The Elegant 1930s


Now that’s a wide pant. About 62″ around each hem.

This is a mock up for the 1930s beach pajama project, so they aren’t hemmed at the moment. I’m pleased to report that they for the client’s waist/hips nicely and the length is pretty good, though a bit long in the front. Of course she’ll need to wear the appropriate shoes for the final hem.

Wiiide leg pants, sans waistband

Frankenpattern 30s beach pajama pants

We’ve decided to do the pants in navy linen. The top (third image down, on the right) will be bi-colored in navy and the natural linen of Nick’s cowl. I’ll be looking for a period belt buckle and hopefully matching buttons for the top.

The beautiful linen used for Nick’s cowl

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It’s the gowns!… Well it is, but it’s not.

I’m sure the first thing I noticed about 30s fashion were the gowns. Heavens, Ginger Rogers gliding across the dance floor (backwards and in heels) in some floaty confection of a dress. And her partner was very elegant too (Fred Astaire, of course). Flying Down to Rio and Top Hat – that feather dress (first on the left, above)! And I don’t even like feathers!

But what really interested me were the details. The backs, or backlessness, really. The surprisingly casual flesh reveal. What was that about? Weren’t all bygone eras repressed? (Well no, thankfully). And the arm holes. You’re going to think this is weird (I mean, who thinks about armholes unless they pinch, right?), but armholes in evening wear were often practically non-existent. Sometimes the front of the dress connected to the back with a super long strap or clever fold of the front material and I’m sure they had already discovered body tape because you never saw anything but tasteful side-boob. As a matter of fact, for as much flesh as you might see, it was always tasteful, never shocking or “undressed”. More like revealing just enough to invite the imagination. (40s gowns, with the little high belly flesh peek-a-boo, always seemed like a sad, lesser version to me).

1930s low back gown

Look how low that arm hole is. And I’ve seen lower. Lower backs too.

The other thing I love about 30s (and 40s) clothing are the great variety of seam details. Today we have nothing to compare with our athilesiure and yoga pants. The multitude of dart options, plethora of sleeve options, collars, jabots, flounces, pintucks, gathering, roucheing, pleats! They took this design stuff seriously! Take a suit type jacket, designed for a woman’s shape. Today it would have princess seams, possibly an asymetrical hem and/or collar (don’t get me wrong, I love those things). In the 30s the side seams may have been rouched, or perhaps the shoulders would be. The shoulders may have had extra seams that went from shoulder to hem, or had a clever fold detail. Pockets might have been designed into curved seams or been… triangular! There could have been self piping details. Not all in the same jacket, you understand. And it would have fit beautifully. The closest we see to those things today are in expensive ready to wear and some of the more interesting Vogue patterns.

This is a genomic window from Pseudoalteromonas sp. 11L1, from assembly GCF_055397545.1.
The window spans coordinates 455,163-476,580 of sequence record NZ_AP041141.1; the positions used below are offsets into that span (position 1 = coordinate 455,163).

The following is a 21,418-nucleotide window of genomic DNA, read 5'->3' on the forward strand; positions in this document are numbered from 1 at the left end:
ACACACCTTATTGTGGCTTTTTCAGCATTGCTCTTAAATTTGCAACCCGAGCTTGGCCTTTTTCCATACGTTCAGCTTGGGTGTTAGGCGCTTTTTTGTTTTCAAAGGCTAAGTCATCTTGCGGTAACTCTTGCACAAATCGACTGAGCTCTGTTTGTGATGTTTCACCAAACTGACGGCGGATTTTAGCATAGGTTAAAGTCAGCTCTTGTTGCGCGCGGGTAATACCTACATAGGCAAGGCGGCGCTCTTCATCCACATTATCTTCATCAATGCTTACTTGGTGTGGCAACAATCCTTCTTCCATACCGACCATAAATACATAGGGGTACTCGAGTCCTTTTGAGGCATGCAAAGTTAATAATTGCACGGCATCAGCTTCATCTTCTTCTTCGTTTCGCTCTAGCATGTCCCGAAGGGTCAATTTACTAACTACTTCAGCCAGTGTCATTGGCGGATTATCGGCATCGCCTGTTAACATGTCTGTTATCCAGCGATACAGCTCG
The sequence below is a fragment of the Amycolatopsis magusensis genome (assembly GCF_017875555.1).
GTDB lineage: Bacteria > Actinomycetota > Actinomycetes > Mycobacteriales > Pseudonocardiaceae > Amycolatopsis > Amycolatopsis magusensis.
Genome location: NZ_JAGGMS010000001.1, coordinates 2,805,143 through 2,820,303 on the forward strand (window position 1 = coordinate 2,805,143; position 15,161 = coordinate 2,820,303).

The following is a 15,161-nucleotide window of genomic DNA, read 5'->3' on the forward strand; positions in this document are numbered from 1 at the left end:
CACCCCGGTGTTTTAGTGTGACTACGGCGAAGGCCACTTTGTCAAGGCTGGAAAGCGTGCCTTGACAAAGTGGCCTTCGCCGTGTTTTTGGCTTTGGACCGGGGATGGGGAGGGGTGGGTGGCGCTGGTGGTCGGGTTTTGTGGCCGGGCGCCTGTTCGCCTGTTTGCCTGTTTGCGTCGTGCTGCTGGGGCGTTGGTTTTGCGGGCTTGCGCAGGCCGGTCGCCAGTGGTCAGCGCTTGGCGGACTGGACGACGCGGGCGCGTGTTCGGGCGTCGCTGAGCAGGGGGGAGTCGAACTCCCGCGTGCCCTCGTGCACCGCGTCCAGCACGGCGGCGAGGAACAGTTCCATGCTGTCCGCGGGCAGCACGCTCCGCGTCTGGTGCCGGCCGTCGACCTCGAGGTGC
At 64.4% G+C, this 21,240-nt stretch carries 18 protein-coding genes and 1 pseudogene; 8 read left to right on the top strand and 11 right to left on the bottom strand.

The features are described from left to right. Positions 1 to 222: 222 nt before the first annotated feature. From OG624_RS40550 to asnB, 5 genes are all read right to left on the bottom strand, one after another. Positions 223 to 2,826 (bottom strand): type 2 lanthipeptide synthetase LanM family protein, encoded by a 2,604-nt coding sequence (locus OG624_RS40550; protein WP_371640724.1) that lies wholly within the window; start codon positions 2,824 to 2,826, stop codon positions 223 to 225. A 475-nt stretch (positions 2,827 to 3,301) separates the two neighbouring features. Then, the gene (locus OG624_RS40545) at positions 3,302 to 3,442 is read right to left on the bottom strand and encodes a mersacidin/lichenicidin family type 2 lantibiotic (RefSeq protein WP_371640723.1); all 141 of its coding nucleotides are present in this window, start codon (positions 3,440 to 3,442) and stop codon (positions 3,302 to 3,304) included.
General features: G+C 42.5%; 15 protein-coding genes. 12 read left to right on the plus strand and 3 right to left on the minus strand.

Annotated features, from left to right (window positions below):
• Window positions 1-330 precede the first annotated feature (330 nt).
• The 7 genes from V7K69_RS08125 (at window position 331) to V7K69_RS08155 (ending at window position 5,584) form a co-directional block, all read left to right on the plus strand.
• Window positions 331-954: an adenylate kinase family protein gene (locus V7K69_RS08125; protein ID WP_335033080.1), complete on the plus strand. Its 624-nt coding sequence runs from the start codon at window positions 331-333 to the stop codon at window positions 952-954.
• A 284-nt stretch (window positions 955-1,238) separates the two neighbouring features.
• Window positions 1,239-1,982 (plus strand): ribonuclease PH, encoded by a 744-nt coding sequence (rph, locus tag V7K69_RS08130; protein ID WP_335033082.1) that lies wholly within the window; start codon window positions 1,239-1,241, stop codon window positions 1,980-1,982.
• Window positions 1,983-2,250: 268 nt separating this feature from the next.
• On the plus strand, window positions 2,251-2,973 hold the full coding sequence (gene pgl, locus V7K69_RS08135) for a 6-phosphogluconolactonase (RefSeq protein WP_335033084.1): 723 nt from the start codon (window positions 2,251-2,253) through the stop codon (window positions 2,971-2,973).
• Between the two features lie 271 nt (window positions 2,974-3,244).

mid-1930s-jackets

Via: http://vintagegal.co.uk/vintage-fashion-2/style-inspirations-1930s-winter-jackets/  Look at those seams on the left jacket and the pockets are integrated. And the collar – with buttons! How fun!

I’m enjoying continued exploration of 30s garments and even some girly details that I would disdain in modern styles. I wonder why that is?

What’s your favorite thing about 1930s styles? Or 20s, 40s, or 50s?

1930s Beach Pajamas inspiration

Sewing and wearing costumes is fun, but it turns out I really enjoy researching various historical periods – the clothing, fabrics, notions, reasons hemlines were a certain length or the development of construction methods and what was considered the most up to date.

Currently I’m re-reading my 1927 Butterick sewing manual and pursuing a couple of more detailed early 30s manuals, while working on a set of Beach Pajamas. They’re based on the pants from this 1931 McCall 6431 pattern:

and the top from this 1933 McCall 7344 pattern:

I’ve used a modern pant pattern to match the hip size of my client and altered it based on some wide leg 1970s pants. Actually, I altered it much further than that (Caution: Winging It). The modern pant leg opening was about 35″, the 70s pant about 42″, and as you can see, the desired effect is much wider. I suspect at least 60″, if not more. To keep from piecing the fabric, should we go cotton, I couldn’t go too crazy. I’ve mapped it out to about 60-64″ opening on 3.11 yards on 54″ linen. We’ll see.

My current plan for the top is to drape it on my client, based on the general size of a jacket I made her previously. What could go wrong there?

Next step: the pant mock up, likely in 4 hideous quilting cottons from the stash.

As I do more research into various periods of historic costume I find myself having a more and more difficult time properly trimming various garments. Sure there are places that sell historic trims, but how often are those going to match what I’m making? Many historic trims were made from the same fabric (or contrast fabric) as the garment they went on.

My search into historic trims led me to fabric manipulation and to ribbon trims for hats. Many of the techniques are related.

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I just got a reprint of an old book on hat trims and this is my first attempt. It’s a ribbon cockade that goes on a hat or is for a dress decoration in the 30s/40s. I made it with a thinner that usual grosgrain ribbon I had on hand that is about 3/4″ wide. I’d say I used about a yard. The technique involved folding the ribbon into a continuous strip of triangles and tracking the selvedge, not unlike making ribbon roses as a kid. A final trim would have a button in the center and maybe another layer of trim under this one.

Just when I’m researching 1930s corsets and extrapolating a 30s garment from a teens one, Mrs. Depew unveils one of the intermediate eras, the 1920s Foundation Corset.